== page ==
Oregonians, like most Americans, are blessed to live in communities offering excellent medical care. Doctors, nurses, and other medical care providers are highly educated and well-trained. Most providers perform their services skillfully and to the best of their abilities.
However, medical care providers also make mistakes. Thankfully, many times these mistakes can be corrected. Unfortunately, medical malpractice can also produce catastrophic harm from which patients never fully recover, and, in some cases, they can even cause death. In many instances, a victim of medical malpractice requires significant medical treatment aimed at repairing the harm caused by the initial malpractice.
As we all know, the cost of medical care has soared through the years. This leads many people to ask us how a medical malpractice victim is compensated and how medical malpractice insurance works.
Medical Professional Liability Insurance
Some patients injured by medical malpractice have the misconception that the health care provider will have to pay all of the victim’s damages out of pocket. However, in truth, most medical care providers carry insurance that will cover them for damages resulting from their medical malpractice. This insurance has a variety of names, such as “medical professional liability insurance,” “medical malpractice insurance,” and “medical errors and omissions (E & O) coverage.”
Of course, as with all insurance, deductibles, coverage limits, and other policy terms vary, depending on the insurance policy purchased. Here, we’ll discuss a few common policy terms in medical malpractice insurance policies.
Common Types of Policies
There are two common types of policies: “occurrence” and “claims-made.” An occurrence policy covers incidences of malpractice that occur during the policy coverage period, regardless of when the claim is raised. A claims-made policy covers claims raised during the policy period, regardless of when the negligence occurred.
Legal Defense Costs
Medical malpractice policies generally provide the medical care provider with a lawyer to defend the case in the event of a lawsuit. Insurance companies hire highly competent legal specialists to defend their insureds, hoping to limit any payment ultimately made by the insurance company to the victim. In some instances, the insurance company will pay for multiple lawyers to help defend a single lawsuit.
Many medical malpractice policies provide that the insurance company cannot settle a case without the insured’s (i.e., the medical care provider’s) consent. This is different from many other types of insurance. For instance, if a driver has an automobile accident and injures someone, the automobile liability insurance carrier can settle the lawsuit without its insured’s consent.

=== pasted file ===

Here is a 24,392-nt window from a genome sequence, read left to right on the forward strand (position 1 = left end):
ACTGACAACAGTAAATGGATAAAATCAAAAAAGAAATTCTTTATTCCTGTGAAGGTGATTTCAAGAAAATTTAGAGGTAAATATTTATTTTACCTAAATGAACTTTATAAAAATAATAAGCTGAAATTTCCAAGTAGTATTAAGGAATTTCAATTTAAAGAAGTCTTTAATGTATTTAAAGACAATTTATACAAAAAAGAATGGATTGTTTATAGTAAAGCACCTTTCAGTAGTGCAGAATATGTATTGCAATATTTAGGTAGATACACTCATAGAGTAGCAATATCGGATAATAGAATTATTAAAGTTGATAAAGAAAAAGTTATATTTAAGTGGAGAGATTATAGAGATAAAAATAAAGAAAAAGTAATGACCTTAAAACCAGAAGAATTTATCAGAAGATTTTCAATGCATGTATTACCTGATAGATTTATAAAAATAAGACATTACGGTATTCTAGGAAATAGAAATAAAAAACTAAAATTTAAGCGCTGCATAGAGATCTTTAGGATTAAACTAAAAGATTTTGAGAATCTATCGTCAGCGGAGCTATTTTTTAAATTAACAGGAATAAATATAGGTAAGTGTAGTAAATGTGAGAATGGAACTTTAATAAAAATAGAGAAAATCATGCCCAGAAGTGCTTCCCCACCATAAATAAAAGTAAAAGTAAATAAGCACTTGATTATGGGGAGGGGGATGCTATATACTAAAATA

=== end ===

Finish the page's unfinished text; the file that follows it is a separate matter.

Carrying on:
These consent provisions can make it harder to settle a medical malpractice lawsuit because sometimes, even when settlement seems appropriate, the medical care provider may not want to admit liability, fearing that such an admission will harm his or her professional reputation.
Common Forms of Medical Malpractice Covered by Malpractice Insurance
Some malpractice occurs at the very beginning of treatment, such as cases involving a failure to diagnose, or misdiagnosis. Other forms of medical malpractice occur during treatment and can involve issues such as making an error during an operation.
We have seen many instances of medical malpractice that result from simple miscommunications, either between doctors, or between a doctor and other staff members. For example, a doctor may misunderstand a nurse’s handwriting in a medical record, which results in a treatment or surgical mistake. Other common forms of medical malpractice include the following:
- Childbirth errors – this can include negligence during prenatal care, as well as negligence during and after the delivery process
- Prescribing an incorrect medicine
- Following an incorrect treatment protocol
- Misinterpreting a test
- Surgical errors
- Anesthesia errors
Who Pays a Medical Malpractice Victim’s Ongoing Medical Bills?
If you can prove medical malpractice, the medical care provider’s malpractice insurance generally makes one lump sum payment at the end of the case if the victim prevails on the claim at trial, or if a settlement is reached. In the interim, the injured person often must turn to his or her own health insurance company.
However, in some instances, a medical care provider might offer to attempt to correct a mistake, without further charge. We’ve had success in helping our clients find new medical care providers who will provide treatment while waiting until the end of the case to be paid.
Consult with a Lawyer
At Nelson MacNeil Rayfield, we’re thankful for all the great doctors that serve our community. But just as with any other profession, we expect those who are negligent to be held accountable for their actions. We have investigated thousands of medical malpractice cases and we understand complicated medical malpractice insurance policies. Please call us with questions or for a free consultation.